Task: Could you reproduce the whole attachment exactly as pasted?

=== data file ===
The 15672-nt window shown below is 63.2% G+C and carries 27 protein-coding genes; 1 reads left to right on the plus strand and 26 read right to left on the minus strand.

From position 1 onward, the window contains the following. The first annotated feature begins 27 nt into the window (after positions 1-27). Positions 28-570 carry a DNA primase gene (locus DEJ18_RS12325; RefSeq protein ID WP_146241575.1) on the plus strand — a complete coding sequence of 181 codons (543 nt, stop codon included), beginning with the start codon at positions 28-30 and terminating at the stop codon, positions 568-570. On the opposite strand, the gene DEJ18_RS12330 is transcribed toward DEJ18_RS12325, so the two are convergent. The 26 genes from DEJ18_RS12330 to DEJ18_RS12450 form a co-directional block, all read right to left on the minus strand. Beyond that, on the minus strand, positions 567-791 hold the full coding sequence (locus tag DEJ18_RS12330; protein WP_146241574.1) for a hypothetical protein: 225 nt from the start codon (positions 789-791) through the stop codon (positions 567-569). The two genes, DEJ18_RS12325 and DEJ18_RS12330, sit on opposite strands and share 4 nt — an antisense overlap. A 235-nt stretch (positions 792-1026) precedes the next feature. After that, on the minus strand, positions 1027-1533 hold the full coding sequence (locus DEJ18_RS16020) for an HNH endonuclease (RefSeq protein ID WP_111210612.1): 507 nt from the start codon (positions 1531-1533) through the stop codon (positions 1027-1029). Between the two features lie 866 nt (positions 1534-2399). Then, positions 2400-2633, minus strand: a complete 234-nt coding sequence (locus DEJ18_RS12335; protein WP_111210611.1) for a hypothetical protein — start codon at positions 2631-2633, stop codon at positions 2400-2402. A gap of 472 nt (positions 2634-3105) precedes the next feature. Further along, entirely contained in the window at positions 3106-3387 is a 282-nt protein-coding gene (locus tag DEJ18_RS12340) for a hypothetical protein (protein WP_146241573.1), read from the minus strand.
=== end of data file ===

The 15672-nt window shown below is 63.2% G+C and carries 27 protein-coding genes; 1 reads left to right on the plus strand and 26 read right to left on the minus strand.

From position 1 onward, the window contains the following. The first annotated feature begins 27 nt into the window (after positions 1-27). Positions 28-570 carry a DNA primase gene (locus DEJ18_RS12325; RefSeq protein ID WP_146241575.1) on the plus strand — a complete coding sequence of 181 codons (543 nt, stop codon included), beginning with the start codon at positions 28-30 and terminating at the stop codon, positions 568-570. On the opposite strand, the gene DEJ18_RS12330 is transcribed toward DEJ18_RS12325, so the two are convergent. The 26 genes from DEJ18_RS12330 to DEJ18_RS12450 form a co-directional block, all read right to left on the minus strand. Beyond that, on the minus strand, positions 567-791 hold the full coding sequence (locus tag DEJ18_RS12330; protein WP_146241574.1) for a hypothetical protein: 225 nt from the start codon (positions 789-791) through the stop codon (positions 567-569). The two genes, DEJ18_RS12325 and DEJ18_RS12330, sit on opposite strands and share 4 nt — an antisense overlap. A 235-nt stretch (positions 792-1026) precedes the next feature. After that, on the minus strand, positions 1027-1533 hold the full coding sequence (locus DEJ18_RS16020) for an HNH endonuclease (RefSeq protein ID WP_111210612.1): 507 nt from the start codon (positions 1531-1533) through the stop codon (positions 1027-1029). Between the two features lie 866 nt (positions 1534-2399). Then, positions 2400-2633, minus strand: a complete 234-nt coding sequence (locus DEJ18_RS12335; protein WP_111210611.1) for a hypothetical protein — start codon at positions 2631-2633, stop codon at positions 2400-2402. A gap of 472 nt (positions 2634-3105) precedes the next feature. Further along, entirely contained in the window at positions 3106-3387 is a 282-nt protein-coding gene (locus tag DEJ18_RS12340) for a hypothetical protein (protein WP_146241573.1), read from the minus strand.